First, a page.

Pay slashed as Goldman shields its bottom line

GOLDMAN Sachs has been forced to slash pay as the turmoil engulfing the banking industry led to its revenues plummeting last year.

The bank revealed that returns on equity fell to their lowest level since it went public over a decade ago, generating just 3.7 per cent for shareholders in 2011 – well below the cost of capital.

That was on the back of plunging revenues, which dropped 30 per cent in the fourth quarter of 2011 compared to the same period the previous year. For the whole year, revenues shrank by a quarter and pre-tax profits more than halved to $6.2bn.

Chief executive Lloyd Blankfein said that “global macro-economic concerns… significantly affected our clients’ risk tolerance and willingness to transact”.

As a result, the bank is cracking down on the cost of rewarding its bankers. The expense of paying them dropped by 21 per cent to $12.2bn for the year.

That puts average pay at the bank at $367,000 for its 33,300 employees at year-end, a decrease of 14.7 per cent on 2010.

But one source said that bonuses are likely to be cut very unevenly in an attempt to hang on to the most talented staff while potentially paving the way for job cuts among others.

Those paid with large share awards – partners and executives – will also be hit by the dismal returns on their holdings.

Earnings were dragged down particularly by a sharp drop in the value of Goldman’s own investments: annual revenues plunged 72 per cent to $2.1bn, largely due to the wipe-out of its debt investments.

Revenues from its debt holdings vanished, dropping 96 per cent to generate just $96m for the year.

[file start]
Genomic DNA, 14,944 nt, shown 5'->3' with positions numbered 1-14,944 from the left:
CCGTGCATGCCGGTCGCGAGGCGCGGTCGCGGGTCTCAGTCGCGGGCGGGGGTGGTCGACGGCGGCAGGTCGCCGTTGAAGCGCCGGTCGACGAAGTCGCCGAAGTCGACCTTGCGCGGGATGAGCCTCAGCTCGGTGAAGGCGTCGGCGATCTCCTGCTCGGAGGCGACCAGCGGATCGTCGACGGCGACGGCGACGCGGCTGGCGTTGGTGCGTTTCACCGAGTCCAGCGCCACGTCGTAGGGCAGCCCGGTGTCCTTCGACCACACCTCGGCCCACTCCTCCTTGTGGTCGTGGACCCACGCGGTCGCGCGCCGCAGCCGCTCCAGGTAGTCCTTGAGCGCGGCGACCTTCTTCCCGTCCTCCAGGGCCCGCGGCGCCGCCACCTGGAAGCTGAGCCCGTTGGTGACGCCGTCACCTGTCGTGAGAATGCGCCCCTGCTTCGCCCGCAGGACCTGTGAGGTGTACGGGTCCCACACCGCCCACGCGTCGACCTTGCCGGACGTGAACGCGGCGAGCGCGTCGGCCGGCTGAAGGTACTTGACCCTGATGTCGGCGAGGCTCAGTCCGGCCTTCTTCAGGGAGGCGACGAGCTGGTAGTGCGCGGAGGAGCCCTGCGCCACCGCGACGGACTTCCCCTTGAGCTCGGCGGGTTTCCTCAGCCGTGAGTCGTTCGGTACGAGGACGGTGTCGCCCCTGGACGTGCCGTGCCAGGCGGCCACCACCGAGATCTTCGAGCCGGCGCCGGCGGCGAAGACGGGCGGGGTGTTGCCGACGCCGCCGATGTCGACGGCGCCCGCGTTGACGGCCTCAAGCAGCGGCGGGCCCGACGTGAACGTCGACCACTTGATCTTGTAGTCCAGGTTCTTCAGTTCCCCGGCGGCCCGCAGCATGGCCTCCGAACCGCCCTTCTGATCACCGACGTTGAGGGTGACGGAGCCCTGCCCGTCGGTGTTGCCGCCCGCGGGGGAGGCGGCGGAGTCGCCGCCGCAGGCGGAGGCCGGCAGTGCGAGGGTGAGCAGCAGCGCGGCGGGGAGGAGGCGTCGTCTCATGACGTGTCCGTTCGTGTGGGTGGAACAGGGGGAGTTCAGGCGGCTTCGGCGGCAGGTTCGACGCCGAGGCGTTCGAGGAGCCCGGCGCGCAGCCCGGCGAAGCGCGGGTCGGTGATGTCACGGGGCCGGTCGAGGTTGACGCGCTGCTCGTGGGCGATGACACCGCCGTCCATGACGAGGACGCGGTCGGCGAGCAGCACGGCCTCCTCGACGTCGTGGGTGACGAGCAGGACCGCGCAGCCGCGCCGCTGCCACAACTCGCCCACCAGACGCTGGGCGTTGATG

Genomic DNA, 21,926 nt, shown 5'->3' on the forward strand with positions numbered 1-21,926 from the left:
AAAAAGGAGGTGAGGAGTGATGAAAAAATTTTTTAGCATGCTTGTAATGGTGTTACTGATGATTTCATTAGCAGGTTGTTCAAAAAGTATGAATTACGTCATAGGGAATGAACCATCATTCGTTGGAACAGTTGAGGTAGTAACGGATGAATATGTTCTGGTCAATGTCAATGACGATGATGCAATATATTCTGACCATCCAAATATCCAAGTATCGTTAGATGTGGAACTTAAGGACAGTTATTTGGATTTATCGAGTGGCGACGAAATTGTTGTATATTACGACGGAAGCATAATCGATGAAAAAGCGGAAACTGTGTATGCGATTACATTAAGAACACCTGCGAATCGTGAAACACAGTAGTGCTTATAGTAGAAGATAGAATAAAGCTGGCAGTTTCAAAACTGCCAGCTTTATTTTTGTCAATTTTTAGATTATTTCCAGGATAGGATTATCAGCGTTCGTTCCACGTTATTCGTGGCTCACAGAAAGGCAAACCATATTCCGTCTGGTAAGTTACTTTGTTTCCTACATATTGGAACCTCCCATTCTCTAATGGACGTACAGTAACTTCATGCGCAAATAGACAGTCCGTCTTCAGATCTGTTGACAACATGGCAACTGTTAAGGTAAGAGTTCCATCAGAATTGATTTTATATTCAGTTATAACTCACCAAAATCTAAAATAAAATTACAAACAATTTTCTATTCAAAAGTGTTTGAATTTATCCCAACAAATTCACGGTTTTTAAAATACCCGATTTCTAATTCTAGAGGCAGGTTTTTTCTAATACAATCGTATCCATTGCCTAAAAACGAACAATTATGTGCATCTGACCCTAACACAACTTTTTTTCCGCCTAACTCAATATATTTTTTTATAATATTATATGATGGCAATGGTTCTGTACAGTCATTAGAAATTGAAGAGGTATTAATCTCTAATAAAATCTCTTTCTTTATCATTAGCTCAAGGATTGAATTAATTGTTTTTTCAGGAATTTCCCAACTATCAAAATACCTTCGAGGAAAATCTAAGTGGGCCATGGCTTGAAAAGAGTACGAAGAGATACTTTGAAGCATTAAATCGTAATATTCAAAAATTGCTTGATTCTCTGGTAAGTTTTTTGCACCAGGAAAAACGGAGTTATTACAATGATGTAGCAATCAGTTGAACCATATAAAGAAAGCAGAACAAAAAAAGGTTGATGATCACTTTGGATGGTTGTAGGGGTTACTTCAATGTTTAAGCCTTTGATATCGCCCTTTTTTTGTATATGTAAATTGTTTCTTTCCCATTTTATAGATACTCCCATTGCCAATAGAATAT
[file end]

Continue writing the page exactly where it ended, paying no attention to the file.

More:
The bank also suffered heavy losses on its stake in the Industrial & Commercial Bank of China (ICBC), which dropped from a $747m gain in 2010 to a loss of $517m last year, and a 58 per cent drop in equities revenues to $1.1bn.

The market turmoil that eroded the profitability of Goldman’s own investments also hit its volumes in advisory work.

Equity underwriting revenues dropped by a quarter for the year and by two thirds in the last quarter of 2011, when they totalled $191m, reflecting the seizure of global capital markets.

Trading volumes in equities also dropped at the end of the year, with revenues from equities execution for clients tumbling by a third to $526m.

Bankers blame much of the decimation of equities-related business at the end of last year on the Eurozone crisis, coupled with quantitative easing in the US and UK that undermined the appeal of stocks as an asset class by forcing investors to buy more bonds to generate the same income.

Goldman’s fixed income, currencies and commodities division also suffered but held up slightly better. Revenues in the last quarter dropped by 17 per cent to $1.4bn.